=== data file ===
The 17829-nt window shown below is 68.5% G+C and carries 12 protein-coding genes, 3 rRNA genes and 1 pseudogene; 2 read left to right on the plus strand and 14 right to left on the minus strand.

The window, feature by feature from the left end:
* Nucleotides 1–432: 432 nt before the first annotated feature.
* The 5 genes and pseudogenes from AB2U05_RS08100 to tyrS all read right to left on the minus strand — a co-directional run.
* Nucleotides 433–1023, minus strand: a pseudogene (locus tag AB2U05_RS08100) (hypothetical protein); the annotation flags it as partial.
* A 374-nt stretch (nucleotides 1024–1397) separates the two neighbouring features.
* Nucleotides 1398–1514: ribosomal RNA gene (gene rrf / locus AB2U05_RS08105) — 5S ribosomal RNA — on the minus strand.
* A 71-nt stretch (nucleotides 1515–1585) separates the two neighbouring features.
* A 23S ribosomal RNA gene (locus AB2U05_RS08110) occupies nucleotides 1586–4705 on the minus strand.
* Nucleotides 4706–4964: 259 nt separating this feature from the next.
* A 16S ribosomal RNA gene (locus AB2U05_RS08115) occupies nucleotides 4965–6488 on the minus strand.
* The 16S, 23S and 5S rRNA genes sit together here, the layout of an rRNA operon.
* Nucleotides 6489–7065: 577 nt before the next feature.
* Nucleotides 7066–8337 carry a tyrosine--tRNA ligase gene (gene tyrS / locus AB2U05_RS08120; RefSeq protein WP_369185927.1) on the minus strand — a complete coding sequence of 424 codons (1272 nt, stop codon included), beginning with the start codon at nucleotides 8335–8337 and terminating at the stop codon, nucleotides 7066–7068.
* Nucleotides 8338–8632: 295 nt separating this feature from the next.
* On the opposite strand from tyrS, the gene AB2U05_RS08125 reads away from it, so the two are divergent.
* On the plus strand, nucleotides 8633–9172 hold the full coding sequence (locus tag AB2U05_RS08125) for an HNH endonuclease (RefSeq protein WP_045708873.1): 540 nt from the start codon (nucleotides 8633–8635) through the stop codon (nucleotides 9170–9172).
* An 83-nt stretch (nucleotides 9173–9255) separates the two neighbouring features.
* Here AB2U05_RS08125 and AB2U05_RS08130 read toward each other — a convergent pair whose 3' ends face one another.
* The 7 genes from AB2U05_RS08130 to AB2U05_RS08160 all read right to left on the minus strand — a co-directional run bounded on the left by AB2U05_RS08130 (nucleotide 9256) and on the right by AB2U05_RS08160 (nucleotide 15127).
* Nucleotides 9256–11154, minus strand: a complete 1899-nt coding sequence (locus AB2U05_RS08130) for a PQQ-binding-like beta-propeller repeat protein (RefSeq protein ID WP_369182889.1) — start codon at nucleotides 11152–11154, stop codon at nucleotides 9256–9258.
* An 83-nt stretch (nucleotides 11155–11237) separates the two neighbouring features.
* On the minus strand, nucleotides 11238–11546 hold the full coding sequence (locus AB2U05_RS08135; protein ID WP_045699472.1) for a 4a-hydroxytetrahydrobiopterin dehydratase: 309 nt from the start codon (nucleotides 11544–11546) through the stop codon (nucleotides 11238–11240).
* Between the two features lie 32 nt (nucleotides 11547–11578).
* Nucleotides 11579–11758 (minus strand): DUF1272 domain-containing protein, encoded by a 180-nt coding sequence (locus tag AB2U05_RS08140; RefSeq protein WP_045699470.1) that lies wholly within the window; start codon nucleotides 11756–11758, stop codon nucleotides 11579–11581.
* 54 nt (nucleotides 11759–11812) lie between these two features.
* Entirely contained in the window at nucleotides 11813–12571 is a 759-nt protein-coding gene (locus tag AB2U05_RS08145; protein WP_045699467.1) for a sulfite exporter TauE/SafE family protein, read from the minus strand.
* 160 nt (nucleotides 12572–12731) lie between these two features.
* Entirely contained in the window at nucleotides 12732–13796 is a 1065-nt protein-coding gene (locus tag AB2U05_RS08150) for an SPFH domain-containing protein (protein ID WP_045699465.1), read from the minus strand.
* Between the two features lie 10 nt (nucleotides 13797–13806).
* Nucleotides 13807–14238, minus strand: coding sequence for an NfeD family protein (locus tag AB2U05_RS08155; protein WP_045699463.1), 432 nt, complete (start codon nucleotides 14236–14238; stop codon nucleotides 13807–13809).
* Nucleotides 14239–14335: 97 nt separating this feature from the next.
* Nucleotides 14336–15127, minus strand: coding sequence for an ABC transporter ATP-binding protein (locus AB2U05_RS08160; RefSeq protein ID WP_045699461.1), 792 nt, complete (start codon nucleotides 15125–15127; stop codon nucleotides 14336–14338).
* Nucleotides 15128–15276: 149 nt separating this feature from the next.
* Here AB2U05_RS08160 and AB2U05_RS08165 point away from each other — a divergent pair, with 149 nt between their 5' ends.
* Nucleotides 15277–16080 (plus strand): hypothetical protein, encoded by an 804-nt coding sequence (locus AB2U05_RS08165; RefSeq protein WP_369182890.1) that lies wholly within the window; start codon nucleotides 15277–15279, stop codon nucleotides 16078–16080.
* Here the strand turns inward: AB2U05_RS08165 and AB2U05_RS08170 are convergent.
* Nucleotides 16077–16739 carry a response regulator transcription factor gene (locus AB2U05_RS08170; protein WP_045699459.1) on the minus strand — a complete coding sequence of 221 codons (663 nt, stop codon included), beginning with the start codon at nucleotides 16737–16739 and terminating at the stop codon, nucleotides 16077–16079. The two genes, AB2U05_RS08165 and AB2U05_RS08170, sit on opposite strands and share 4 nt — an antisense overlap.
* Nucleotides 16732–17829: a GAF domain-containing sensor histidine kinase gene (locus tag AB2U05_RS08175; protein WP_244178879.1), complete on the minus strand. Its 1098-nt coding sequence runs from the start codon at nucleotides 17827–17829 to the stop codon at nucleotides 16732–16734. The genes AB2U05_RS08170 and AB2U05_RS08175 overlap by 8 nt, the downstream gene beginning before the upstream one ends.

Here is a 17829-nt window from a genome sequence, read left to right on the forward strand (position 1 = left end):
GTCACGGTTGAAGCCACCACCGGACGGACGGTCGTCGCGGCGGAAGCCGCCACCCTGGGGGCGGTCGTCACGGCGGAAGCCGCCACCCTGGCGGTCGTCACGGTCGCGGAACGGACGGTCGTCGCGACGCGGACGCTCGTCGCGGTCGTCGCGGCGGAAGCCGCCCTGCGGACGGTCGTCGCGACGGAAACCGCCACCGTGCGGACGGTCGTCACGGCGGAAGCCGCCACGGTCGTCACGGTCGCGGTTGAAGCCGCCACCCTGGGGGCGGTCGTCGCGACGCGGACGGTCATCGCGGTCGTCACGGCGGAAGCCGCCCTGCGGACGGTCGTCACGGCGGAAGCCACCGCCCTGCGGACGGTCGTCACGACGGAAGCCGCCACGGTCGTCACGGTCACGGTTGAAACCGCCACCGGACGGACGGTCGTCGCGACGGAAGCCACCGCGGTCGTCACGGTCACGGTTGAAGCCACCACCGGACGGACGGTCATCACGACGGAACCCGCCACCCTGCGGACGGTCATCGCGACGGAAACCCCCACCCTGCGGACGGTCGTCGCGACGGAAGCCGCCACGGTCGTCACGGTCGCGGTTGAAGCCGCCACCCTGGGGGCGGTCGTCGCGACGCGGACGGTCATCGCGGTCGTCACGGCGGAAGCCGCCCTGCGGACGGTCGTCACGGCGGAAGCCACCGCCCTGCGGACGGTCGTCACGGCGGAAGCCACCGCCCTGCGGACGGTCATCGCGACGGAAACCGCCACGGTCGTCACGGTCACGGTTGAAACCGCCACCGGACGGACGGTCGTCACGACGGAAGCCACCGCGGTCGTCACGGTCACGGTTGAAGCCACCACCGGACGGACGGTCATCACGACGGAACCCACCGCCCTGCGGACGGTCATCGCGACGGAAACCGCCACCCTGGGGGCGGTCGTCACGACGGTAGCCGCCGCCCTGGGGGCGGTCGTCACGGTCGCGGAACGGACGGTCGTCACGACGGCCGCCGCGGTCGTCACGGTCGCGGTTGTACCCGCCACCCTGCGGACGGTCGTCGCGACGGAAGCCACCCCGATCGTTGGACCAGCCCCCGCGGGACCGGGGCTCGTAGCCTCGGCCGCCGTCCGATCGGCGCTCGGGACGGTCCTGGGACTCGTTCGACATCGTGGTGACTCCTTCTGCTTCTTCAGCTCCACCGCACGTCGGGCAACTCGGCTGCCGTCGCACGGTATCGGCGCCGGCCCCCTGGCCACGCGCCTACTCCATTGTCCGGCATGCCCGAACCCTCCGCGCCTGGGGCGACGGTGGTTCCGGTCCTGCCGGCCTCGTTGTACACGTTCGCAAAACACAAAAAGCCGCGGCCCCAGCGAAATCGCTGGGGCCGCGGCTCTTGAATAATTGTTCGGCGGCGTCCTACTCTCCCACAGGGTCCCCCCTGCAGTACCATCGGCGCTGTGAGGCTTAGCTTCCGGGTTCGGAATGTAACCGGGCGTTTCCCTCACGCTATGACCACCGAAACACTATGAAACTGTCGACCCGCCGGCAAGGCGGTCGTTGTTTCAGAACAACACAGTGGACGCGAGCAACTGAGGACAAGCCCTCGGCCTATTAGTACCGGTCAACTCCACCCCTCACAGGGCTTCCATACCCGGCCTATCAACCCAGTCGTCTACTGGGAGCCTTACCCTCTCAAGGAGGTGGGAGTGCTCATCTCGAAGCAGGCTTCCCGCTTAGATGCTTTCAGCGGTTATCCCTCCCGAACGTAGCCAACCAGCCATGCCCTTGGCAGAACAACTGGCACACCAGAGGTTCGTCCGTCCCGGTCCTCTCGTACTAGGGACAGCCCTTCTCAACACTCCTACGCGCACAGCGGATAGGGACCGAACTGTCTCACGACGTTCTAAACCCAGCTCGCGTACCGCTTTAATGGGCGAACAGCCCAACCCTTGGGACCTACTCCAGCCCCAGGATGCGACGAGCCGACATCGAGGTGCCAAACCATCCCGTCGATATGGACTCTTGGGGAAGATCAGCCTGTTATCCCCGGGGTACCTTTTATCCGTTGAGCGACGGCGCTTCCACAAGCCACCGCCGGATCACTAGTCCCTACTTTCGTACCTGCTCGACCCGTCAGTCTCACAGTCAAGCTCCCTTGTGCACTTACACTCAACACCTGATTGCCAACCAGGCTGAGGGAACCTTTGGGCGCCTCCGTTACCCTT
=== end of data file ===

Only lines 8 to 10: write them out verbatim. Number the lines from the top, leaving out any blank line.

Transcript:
* A 71-nt stretch (nucleotides 1515–1585) separates the two neighbouring features.
* A 23S ribosomal RNA gene (locus AB2U05_RS08110) occupies nucleotides 1586–4705 on the minus strand.
* Nucleotides 4706–4964: 259 nt separating this feature from the next.